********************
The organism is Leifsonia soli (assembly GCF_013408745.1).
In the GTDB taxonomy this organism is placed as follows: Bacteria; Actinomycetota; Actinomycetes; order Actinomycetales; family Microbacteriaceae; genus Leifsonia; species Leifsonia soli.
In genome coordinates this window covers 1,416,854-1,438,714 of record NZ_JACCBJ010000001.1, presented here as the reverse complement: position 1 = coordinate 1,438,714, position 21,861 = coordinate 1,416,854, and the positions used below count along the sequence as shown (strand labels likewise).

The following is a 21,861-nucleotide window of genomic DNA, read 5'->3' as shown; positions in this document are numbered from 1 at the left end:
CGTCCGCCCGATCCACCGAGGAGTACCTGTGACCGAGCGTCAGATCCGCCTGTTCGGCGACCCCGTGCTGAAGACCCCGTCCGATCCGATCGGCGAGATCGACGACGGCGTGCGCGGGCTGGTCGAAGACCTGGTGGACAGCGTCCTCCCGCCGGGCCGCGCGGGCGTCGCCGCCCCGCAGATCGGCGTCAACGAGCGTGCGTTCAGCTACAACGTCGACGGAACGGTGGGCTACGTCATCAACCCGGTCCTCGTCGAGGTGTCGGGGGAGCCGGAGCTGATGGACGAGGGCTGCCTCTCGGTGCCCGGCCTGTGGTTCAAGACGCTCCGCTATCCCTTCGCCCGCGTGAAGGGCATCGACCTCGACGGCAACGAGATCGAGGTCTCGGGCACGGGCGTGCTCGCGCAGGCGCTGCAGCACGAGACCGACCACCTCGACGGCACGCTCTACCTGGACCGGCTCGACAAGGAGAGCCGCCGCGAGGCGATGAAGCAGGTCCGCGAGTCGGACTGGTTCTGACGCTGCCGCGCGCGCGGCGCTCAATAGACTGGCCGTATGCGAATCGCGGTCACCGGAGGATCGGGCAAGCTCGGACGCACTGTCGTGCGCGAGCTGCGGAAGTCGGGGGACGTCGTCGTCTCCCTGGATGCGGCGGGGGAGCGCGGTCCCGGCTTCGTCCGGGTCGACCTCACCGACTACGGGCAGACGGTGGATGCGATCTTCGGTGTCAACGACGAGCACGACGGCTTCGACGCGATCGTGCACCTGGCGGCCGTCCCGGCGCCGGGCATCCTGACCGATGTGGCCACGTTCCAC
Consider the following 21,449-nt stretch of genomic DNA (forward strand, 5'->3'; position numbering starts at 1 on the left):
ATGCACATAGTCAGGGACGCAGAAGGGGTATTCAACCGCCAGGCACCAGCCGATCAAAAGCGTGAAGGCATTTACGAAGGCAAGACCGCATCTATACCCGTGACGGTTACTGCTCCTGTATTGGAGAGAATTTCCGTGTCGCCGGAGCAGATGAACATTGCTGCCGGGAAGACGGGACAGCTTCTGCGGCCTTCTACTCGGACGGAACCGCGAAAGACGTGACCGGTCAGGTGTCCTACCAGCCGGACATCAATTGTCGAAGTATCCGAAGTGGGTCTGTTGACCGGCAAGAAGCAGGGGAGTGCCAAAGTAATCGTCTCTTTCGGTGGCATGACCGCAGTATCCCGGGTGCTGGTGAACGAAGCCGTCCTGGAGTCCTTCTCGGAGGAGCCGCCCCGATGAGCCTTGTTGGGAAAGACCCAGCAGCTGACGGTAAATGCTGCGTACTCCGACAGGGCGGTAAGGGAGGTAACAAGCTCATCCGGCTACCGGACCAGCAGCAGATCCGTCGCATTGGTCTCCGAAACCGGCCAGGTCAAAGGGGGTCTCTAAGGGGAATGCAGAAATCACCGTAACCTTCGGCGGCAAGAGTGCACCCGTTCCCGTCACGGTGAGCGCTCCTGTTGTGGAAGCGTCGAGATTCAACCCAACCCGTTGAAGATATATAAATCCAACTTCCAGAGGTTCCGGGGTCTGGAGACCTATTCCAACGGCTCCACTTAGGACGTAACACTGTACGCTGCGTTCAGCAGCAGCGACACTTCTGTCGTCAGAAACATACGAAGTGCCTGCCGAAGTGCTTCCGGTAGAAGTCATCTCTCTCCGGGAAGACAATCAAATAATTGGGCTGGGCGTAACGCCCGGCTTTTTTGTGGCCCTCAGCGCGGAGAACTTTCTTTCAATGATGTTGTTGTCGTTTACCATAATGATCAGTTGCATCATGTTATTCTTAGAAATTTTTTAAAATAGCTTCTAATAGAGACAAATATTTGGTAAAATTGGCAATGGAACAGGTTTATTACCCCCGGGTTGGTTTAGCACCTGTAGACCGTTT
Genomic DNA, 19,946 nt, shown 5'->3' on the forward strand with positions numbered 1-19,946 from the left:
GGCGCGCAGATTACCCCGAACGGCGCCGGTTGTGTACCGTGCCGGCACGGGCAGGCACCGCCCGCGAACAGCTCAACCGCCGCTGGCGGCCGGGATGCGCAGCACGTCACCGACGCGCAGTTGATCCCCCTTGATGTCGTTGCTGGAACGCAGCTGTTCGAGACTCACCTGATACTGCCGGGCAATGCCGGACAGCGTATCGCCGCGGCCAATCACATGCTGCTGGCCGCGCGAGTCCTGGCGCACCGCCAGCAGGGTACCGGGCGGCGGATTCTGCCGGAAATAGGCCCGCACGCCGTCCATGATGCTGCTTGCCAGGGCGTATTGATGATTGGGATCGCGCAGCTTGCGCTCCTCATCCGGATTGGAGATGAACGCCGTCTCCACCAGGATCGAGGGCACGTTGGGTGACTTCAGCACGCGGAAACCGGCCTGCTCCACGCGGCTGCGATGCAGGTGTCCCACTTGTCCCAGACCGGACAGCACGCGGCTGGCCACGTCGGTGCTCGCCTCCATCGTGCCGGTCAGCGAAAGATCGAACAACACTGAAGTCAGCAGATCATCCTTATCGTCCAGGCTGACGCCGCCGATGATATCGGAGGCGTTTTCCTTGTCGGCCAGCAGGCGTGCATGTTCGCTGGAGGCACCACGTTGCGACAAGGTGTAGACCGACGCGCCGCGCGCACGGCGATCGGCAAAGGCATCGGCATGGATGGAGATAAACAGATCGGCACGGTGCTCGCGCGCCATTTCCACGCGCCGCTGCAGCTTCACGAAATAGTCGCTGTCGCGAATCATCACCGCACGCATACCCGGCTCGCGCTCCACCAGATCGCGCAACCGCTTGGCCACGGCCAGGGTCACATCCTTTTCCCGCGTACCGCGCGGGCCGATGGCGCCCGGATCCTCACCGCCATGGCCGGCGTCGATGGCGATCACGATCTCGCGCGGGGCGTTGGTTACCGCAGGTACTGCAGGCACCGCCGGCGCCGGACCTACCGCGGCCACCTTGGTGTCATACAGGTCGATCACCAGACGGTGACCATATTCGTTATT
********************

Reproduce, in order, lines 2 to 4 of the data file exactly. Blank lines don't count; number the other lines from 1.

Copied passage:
In the GTDB taxonomy this organism is placed as follows: Bacteria; Actinomycetota; Actinomycetes; order Actinomycetales; family Microbacteriaceae; genus Leifsonia; species Leifsonia soli.
In genome coordinates this window covers 1,416,854-1,438,714 of record NZ_JACCBJ010000001.1, presented here as the reverse complement: position 1 = coordinate 1,438,714, position 21,861 = coordinate 1,416,854, and the positions used below count along the sequence as shown (strand labels likewise).

The following is a 21,861-nucleotide window of genomic DNA, read 5'->3' as shown; positions in this document are numbered from 1 at the left end: